Crass ‘Yes Sir, I Will’

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Crass ”“ ”˜Yes Sir, I Will' (2CD Crassical Collection via Southern) ”“ Available now

Crass (Interview at Rebellion Festival 2010) were always a challenge; they challenged the so called conventions of punk, they challenged the music industry, they challenged society, and at times they challenged the listener; ”˜Yes Sir, I Will' was perhaps their biggest musical challenge.

”˜Yes Sir, I Will' was the last 'official' Crass album, and was released in 1983. The initial release consisted of one continuous piece of music spread over the two sides of the original vinyl release; the initial CD re-release split the album into 7 tracks, though only titled each numerically. This edition released as part of the ”˜Crassical Collection', comprises the initial CD release with a second disc drawing on material recorded during the initial sessions, and later augmented by non Crass members. Each individual track now has a title.

In early 1982 Crass released their fourth studio album ”˜Christ ”“ The Album'; this was a truly accomplished body of work, Crass had indulged themselves with a seven month recording period; they could afford to ”“ at this point Crass were the biggest alternative band in the world, gigs were packed, record sales were huge; literally hundreds of thousands, the authorities were genuinely scared of Crass and the ground-swell of support they rode, as drummer Penny Rimbaud later reflected “By 1981 Crass had been in existence for four tempestuous years. In that time we'd encouraged punk to grow from being no more than just another ”˜great rock'n'roll swindle' into a genuine movement for change. Anarchy had been rescued from the dusty libraries of academia and the equally dusty dreams of barstool bullshitters to become the catchword for a whole new generation of streetwise activists.”

The (then) UK Prime Minister, Margaret Thatcher, then entered the UK into the arguably pointless, and certainly futile Falklands War (unless you were a Falklands Islands resident) Not surprisingly the UK were victorious and Thatcher strode to the top of the UK polls buoyed by nationalistic chest beating. However for the 257 UK servicemen killed and maimed (647 Argentine servicemen also died), not to mention their families there would be little cheer, one such soldier was Welsh Guardsman Simon Weston OBE who suffered horrific disfiguring burns just days before the end of hostilities; Weston was aboard HMS Sir Galahad when it was bombed by the Argentinean air force.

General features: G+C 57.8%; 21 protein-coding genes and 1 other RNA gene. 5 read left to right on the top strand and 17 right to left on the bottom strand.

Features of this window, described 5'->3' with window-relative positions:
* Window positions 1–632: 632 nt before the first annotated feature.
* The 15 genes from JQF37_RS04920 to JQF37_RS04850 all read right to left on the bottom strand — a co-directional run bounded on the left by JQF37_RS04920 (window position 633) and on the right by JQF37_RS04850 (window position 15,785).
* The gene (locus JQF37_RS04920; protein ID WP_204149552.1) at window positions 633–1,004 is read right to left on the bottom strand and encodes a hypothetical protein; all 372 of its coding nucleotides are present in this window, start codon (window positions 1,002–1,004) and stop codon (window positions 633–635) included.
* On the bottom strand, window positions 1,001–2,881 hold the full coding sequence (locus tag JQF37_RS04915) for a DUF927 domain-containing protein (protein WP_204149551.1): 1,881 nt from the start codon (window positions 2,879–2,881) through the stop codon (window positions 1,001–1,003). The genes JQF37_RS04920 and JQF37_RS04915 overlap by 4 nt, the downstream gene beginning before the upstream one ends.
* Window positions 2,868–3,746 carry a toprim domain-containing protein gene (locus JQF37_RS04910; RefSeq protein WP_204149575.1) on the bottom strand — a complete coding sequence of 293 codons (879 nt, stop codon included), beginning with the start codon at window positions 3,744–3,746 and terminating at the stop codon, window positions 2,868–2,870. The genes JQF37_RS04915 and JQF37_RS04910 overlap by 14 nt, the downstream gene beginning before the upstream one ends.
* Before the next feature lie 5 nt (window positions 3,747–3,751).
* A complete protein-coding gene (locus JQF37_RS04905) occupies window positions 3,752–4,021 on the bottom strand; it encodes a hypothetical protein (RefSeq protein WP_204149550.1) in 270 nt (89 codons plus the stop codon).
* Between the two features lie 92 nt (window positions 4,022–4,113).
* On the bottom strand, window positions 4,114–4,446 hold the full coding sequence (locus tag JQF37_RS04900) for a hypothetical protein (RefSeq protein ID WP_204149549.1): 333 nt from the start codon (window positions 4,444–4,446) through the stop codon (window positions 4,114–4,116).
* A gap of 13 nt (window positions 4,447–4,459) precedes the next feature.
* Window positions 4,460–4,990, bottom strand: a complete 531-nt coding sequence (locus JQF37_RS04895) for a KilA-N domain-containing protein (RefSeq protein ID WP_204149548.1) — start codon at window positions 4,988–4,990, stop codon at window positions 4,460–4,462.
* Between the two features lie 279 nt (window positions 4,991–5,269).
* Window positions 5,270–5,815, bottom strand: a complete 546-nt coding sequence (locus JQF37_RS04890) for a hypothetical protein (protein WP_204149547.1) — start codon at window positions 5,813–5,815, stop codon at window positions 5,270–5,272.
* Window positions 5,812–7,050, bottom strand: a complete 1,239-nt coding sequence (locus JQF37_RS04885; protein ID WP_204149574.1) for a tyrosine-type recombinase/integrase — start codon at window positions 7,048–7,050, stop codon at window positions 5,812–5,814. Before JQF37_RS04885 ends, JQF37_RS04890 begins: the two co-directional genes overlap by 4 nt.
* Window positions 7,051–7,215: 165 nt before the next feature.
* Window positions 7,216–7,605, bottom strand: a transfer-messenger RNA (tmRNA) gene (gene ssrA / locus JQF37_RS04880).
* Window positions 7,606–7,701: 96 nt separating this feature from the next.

Weston was famously interviewed on TV by The Prince of Wales “Get well soon," the Prince said, and Weston replied "Yes sir, I will" ”“ the moment was photographed and published in The Sun on the 2nd December 1982.

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Penny Rimbaud, commenting on this, has said "That was the hook. That was such an audacious thing to do at the time. Especially given that one had to feel compassion for Simon Weston."

After the early euphoria of ”˜Christ ”“ The Album' the war, and the subsequent revitalisation of Thatcher dealt Crass a body blow, however they rose to the challenge, and rose in style; initially recording and releasing "Sheep Farming In The Falklands". The record was pressed as a flexi-disc and slipped into both the sleeves of the band's earlier albums, and the sleeves of other bands whilst the covers were on the racks in the record store, a possibly pleasant surprise for the buyer and a way to avoid a draconian response from the authorities, who at the time felt they could essentially get away with anything.

Immediately after Crass returned to the bunker of Southern Studios and in a reported 45-minute session ”˜Yes Sir, I Will' was created, gone were the standard ”˜punk' style musical outpourings to be replaced with a semi stream of consciousness; the album was essentially a bitter and virulent attack upon Thatcher and her Government in wake of the Falklands War, set nearly wholly over a raging and an almost free-form jazz style improvised backing. The majority of the 'lyrics' were lifted wholesale from Rimbaud's extended poem ”˜Rocky Eyed' which originally appeared in the Crass produced magazine International Anthem. Rimbaud remarked “For several weeks I sat behind my typewriter tapping away as the words flew out in a stream of pained consciousness,' he recalled. ”˜This poetic rant, which initially I called Rocky Eyes, but which very soon became ”˜Yes Sir, I Will' was an all-out, full-frontal attack on everything that I loathed about Thatcher and “her” Britain”

What we have is a particularly impressive and powerful collection of music that either compels the listener deeper into the recording itself, or repels them ”“ many of the later declaring it to be un-listenable. Rimbaud himself commented “I accept that ”˜Yes Sir, I Will' is truly one of the most unlistenable records ever made”¦The importance of the album however lies within the content and message sent”
Pete Wright is quoted in Georgie Berger's book ”˜The Story Of Crass' saying “I don't think I have ever played better”¦ but poor Phil and Andy were faced with an impossible task to fit in with that lot”

Don't let Rimbaud or Wright put you off, this is not just noise, some of the tracks are truly beautiful, the case in point being ”˜2nd Song' later called 'Anarchy's Just Another Word'

 

There is no dispute, this is not an easy listen, the music is dark, oppressive, claustrophobic even; the 20 minutes of ”˜Taking Sides' is actually physically draining. ”˜Yes Sir, I Will' is one of those recordings that you have to build up towards, but then that's what Crass themselves did so why should the listener do anything different?